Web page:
September 29, 2010 You can follow this conversation by subscribing to the comment feed for this post.

Very cool.

Here's an easy 3-liner that I'm sure could simply be wrapped into a function.

fv<-c(0,1)
sapply(3:20, function(i) fv[i]<<-fv[i-1]+fv[i-2])
fv[-1]/fv[-length(fv)

Which, oh, that could be compressed into 2 lines (you have to initialize the vector)

fv<-c()
sapply(1:20, function(i) if(i<3){fv[i] <<- 1}else{fv[i]<<-fv[i-1]+fv[i-2]})[-1]/fv[-length(fv)]

Via John Myles White, here's an amazingly elegant way of deriving the Golden Mean from its continued fraction representation using R's Reduce function:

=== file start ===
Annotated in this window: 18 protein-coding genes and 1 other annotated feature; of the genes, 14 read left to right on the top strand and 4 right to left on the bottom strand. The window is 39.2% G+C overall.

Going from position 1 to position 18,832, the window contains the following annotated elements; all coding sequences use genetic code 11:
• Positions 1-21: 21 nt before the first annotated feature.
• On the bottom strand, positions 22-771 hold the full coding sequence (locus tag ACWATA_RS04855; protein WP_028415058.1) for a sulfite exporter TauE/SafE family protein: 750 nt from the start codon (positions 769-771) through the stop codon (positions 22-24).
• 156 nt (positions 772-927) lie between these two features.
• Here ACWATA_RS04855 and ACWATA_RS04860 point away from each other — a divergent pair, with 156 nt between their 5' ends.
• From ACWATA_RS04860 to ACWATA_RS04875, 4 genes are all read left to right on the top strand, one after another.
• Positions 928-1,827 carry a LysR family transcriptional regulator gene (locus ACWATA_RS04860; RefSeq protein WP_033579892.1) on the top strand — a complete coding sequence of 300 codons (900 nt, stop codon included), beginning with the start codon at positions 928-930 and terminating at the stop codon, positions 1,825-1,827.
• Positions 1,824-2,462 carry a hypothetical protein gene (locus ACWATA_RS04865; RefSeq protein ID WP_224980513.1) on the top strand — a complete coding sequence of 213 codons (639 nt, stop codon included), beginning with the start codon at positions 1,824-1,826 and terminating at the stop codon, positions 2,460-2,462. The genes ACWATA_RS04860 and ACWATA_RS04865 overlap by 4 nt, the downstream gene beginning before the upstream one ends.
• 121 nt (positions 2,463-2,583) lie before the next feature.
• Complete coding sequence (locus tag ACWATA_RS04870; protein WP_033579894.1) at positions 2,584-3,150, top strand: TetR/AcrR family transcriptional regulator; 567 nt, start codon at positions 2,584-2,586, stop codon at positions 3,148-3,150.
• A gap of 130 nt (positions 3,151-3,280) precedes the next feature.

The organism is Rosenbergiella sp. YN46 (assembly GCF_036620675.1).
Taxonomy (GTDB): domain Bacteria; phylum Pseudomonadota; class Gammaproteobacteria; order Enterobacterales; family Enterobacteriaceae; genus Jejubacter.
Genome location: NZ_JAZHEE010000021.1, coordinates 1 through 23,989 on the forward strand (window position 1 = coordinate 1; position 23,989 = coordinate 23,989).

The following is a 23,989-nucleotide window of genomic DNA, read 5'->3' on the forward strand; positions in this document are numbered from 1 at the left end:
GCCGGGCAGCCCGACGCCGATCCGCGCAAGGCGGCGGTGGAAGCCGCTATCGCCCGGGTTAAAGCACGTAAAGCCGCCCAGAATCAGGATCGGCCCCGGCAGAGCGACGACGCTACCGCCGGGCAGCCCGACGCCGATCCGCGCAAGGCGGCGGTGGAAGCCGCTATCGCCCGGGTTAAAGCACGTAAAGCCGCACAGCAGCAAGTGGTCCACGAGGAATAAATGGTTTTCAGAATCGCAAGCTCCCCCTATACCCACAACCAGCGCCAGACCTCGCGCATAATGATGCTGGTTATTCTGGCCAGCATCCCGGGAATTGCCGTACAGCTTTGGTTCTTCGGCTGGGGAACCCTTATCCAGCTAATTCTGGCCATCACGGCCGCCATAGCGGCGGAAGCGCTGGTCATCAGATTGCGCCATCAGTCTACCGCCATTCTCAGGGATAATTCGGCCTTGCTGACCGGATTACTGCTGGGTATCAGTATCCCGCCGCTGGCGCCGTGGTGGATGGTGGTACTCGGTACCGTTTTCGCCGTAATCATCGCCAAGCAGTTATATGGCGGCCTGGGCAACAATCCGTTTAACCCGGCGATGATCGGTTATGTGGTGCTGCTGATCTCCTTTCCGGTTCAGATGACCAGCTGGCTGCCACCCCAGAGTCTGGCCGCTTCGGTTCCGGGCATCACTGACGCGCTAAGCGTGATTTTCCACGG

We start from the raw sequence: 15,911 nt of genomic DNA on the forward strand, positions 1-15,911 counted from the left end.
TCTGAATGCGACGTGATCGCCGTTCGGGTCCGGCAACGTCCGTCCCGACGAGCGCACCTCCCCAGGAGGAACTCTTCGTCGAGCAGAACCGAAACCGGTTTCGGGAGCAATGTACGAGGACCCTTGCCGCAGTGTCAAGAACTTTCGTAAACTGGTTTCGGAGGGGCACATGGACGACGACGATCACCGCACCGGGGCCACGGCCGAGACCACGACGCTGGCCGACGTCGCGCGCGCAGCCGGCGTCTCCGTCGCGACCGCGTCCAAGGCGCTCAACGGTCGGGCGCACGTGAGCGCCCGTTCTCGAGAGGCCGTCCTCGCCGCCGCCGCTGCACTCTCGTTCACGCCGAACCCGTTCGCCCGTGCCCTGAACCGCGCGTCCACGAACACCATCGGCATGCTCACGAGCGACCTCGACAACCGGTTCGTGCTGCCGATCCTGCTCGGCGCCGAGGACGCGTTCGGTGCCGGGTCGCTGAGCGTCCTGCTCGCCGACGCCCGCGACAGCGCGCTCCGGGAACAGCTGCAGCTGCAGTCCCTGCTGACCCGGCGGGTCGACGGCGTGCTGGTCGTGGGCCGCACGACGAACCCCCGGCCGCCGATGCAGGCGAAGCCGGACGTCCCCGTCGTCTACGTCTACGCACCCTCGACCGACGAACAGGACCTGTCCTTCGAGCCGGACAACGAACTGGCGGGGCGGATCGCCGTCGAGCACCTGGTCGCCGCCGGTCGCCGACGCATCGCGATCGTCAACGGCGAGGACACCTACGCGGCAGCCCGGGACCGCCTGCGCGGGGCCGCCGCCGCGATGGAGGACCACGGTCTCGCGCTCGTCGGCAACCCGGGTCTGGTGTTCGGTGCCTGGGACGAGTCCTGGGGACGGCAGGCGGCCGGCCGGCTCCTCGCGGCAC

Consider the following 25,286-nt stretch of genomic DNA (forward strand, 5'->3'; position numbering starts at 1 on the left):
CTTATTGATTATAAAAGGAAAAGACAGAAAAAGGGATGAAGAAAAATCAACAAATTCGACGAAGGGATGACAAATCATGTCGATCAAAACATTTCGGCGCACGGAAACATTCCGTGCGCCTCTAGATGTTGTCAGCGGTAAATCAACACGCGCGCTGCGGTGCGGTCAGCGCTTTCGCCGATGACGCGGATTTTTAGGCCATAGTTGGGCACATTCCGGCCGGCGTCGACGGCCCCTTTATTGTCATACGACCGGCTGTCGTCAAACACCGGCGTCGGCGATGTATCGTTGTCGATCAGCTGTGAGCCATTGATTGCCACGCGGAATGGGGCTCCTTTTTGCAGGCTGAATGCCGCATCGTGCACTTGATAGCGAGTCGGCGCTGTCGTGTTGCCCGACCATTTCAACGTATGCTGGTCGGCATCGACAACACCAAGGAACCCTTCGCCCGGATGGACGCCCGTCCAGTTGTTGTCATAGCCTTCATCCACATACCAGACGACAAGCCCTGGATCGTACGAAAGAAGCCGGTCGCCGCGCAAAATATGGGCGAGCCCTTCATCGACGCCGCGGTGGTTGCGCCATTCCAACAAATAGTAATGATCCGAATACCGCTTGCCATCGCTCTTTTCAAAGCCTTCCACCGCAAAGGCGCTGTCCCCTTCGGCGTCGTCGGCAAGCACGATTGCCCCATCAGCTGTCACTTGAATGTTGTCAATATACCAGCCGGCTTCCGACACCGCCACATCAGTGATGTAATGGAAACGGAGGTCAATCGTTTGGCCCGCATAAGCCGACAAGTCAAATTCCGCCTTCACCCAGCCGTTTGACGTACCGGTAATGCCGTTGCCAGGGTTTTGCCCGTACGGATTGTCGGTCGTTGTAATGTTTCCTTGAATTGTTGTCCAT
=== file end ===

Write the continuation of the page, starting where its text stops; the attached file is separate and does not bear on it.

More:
> cfrac <- function(x) Reduce(function(u, v) u + 1 / v, x, right = TRUE)
> cfrac(rep(1,10))
 1.618182


cfrac(rep(1,n)) better approximates the Golden Ratio as n gets larger.

It turns out that you can understand why the ratio is the golden mean if you cast the sequence in terms of iteration of a certain matrix:
http://blogs.sas.com/iml/index.php?/archives/22-Matrices,-Eigenvalues,-Fibonacci,-and-the-Golden-Ratio.html

This is very exciting and I like your template as well. Keep it up.

The comments to this entry are closed.

Search Revolutions Blog

Got comments or suggestions for the blog editor?
Email David Smith.